Wednesday, March 17, 2010

Struwwelpeter: A classic German cautionary tale

Struwwelpeter by Heinrich Hoffman is a famous German children’s book. It is a classic example of cautionary children’s tales with a clear, most of which share a rather gruesome moral. Such stories include:

The Story of Little Suck-a-Thumb: A boy sucks his thumb, so a tailor comes and cuts off his thumbs with giant scissors.

The Story of Augustus who would not have any Soup: A healthy boy does not eat his soup and dies in five days.

The Story of Pauline and the Matches: A little girl plays with matches and burns to death.

Some stories end in death or serious harm to the children, while others are slightly more trivial, such as being dipped in ink. What makes German cautionary tales unique is that such terrible consequences happen to children. For instance, Greek myths almost always involve adults. Prometheus in greek mythology was chained to a rock where a eagle ate his liver out of him every day because he stole fire from the gods, which is indeed gruesome, but not the punishment of a child. Aesop’s fables, which are similar, are also focused at children and have a clear moral. However, they don’t use children as the protagonists, substituting animals instead.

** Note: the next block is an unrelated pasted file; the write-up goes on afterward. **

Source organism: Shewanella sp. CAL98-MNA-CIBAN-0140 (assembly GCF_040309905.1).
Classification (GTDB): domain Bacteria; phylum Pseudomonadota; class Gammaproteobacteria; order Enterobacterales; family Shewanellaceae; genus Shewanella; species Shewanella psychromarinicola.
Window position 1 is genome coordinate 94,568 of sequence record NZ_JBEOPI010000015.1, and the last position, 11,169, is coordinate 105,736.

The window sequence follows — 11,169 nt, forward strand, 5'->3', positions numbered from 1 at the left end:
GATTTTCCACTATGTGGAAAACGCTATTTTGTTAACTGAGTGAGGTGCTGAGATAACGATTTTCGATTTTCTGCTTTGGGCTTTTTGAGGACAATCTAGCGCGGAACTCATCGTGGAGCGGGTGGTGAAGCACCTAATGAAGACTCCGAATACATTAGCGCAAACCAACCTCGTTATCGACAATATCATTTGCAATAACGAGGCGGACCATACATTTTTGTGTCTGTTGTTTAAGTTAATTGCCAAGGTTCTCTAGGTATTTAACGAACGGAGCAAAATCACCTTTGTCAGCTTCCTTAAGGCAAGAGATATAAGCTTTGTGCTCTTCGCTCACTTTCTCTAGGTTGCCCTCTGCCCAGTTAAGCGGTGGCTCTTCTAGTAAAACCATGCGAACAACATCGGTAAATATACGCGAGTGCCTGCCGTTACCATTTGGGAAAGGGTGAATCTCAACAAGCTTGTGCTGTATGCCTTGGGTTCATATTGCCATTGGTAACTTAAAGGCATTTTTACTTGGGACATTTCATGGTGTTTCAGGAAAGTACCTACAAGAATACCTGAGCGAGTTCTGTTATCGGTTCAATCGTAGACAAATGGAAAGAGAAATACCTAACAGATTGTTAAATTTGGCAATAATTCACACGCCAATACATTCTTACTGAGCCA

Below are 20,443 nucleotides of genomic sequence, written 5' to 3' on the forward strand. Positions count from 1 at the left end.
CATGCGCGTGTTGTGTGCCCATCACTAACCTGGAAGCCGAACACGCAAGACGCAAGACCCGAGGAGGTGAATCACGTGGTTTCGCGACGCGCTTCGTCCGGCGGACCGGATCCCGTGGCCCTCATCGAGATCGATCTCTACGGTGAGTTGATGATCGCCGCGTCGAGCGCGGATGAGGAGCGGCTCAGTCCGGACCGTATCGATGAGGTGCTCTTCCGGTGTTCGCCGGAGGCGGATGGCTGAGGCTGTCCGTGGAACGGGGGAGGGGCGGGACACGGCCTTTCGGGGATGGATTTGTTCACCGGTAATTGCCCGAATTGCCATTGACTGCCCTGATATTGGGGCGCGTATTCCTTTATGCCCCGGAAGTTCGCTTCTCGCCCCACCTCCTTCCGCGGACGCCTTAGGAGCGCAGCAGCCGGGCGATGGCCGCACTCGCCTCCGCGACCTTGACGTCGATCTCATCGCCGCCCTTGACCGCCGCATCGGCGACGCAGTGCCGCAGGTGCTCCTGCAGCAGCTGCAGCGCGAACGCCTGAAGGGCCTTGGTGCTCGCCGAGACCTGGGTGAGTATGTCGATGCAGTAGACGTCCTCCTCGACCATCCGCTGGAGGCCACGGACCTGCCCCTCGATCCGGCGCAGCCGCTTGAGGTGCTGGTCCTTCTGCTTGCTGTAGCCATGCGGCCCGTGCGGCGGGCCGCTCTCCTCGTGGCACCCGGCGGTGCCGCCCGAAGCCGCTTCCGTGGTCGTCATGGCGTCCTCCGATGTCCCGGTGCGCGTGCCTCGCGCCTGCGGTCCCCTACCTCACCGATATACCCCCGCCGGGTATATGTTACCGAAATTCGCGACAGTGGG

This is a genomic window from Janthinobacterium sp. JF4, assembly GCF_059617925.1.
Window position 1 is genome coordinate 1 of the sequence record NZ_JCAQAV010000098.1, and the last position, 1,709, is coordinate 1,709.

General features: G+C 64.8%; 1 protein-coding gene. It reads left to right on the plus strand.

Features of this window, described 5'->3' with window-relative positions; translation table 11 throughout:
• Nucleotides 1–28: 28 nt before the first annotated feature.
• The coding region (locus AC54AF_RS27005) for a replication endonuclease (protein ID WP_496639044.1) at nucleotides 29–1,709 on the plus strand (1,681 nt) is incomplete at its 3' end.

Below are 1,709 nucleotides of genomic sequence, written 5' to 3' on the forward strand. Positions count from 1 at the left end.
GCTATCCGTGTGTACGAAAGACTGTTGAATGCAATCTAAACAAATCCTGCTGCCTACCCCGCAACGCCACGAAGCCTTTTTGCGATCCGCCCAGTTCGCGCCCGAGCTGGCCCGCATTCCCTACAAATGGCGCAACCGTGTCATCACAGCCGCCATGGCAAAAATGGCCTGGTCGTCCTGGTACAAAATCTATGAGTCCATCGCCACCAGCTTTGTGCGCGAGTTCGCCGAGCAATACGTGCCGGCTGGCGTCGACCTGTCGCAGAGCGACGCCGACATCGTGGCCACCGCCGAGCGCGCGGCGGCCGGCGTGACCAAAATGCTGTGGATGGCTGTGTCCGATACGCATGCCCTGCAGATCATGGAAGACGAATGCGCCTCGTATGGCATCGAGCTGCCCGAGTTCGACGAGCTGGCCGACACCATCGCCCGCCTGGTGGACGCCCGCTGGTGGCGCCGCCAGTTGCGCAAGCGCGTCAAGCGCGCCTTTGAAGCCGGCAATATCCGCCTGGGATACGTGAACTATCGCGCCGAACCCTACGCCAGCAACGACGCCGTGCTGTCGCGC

http://www.fln.vcu.edu/struwwel/struwwel.html

http://ancienthistory.about.com/cs/grecoromanmyth1/a/prometheus.htm

http://www.holyebooks.org/authors/aesops/fables_rev/aesop_fables_rev.html

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